After taunting Hillary Clinton by asking Russian hackers to release 30,000 e-mails she deleted, Donald Trump finally forced Clinton’s campaign to admit that her unsanctioned e-mail server scheme was a “national security issue.”
Trump’s comments about Russian hacking followed numerous reports this week that Russian hackers compromised the Democratic National Committee’s (DNC) servers and then leaked thousands of e-mails sent by top Democratic staffers. DNC chair Debbie Wasserman Schultz was forced to resign her position as a result of the leaks.
If Russia or any other country or person has Hillary Clinton's 33,000 illegally deleted emails, perhaps they should share them with the FBI!
Donald J. Trump (@realDonaldTrump) July 27, 2016
On Wednesday morning, Republican presidential candidate Donald Trump asked Russia to turn over the tens of thousands of e-mails deleted by Hillary Clinton. The scandal-plagued former Secretary of State maintained for months that the e-mails were personal, not work-related, and that they were in no way classified.
But in a press release issued on Wednesday, Clinton’s top campaign spokesman suddenly declared those e-mails to be a “national security issue”:
This has to be the first time that a major presidential candidate has actively encouraged a foreign power to conduct espionage against his political opponent. That’s not hyperbole, those are just the facts. This has gone from being a curiosity, and a matter of politics, to being a national security issue.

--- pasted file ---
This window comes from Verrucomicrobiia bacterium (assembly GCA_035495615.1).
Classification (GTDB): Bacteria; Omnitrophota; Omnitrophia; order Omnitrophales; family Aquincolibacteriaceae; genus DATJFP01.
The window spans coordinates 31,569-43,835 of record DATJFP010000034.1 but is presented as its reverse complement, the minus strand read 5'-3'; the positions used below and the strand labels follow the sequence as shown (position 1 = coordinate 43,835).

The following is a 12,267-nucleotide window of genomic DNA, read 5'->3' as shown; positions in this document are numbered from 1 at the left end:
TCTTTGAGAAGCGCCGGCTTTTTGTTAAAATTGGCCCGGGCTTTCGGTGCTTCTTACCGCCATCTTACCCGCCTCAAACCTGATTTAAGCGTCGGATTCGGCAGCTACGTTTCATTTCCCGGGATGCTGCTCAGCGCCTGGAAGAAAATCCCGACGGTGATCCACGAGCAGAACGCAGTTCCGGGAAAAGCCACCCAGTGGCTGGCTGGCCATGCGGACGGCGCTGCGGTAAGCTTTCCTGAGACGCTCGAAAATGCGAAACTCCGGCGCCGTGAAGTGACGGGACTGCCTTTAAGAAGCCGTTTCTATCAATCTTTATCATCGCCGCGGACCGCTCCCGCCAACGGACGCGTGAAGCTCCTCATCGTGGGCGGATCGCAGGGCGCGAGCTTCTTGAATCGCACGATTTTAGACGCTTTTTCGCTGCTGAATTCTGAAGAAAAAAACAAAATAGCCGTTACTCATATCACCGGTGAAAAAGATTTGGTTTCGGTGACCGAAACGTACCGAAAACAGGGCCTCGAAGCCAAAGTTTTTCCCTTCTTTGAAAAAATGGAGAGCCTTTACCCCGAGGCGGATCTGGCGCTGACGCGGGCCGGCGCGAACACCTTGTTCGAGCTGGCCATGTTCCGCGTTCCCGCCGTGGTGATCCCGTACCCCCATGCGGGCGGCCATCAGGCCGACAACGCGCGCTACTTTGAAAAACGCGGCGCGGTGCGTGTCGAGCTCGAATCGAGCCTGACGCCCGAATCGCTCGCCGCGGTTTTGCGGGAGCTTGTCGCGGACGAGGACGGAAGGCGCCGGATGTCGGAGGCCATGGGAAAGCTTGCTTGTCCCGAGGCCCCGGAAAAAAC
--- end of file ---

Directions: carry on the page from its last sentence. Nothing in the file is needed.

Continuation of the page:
Sullivan did not explain how the e-mails, which Clinton said were about nothing more than her “yoga routines” and wedding planning for her daughter, could possibly pose a national security risk to the United States. Sullivan also failed to explain how unclassified e-mails “private personal e-mails” wholly unrelated to her work as Secretary of State — Clinton declared in an infamous 2015 press conference that she “did not email any classified material to anyone on my email” — could compromise American security.
Contrary to Sullivan’s assertion about the unprecedented nature of Russian meddling in U.S. elections, former U.S. Sen. Ted Kennedy (D-Mass.) begged the Soviets to help him get rid of President Ronald Reagan in 1984.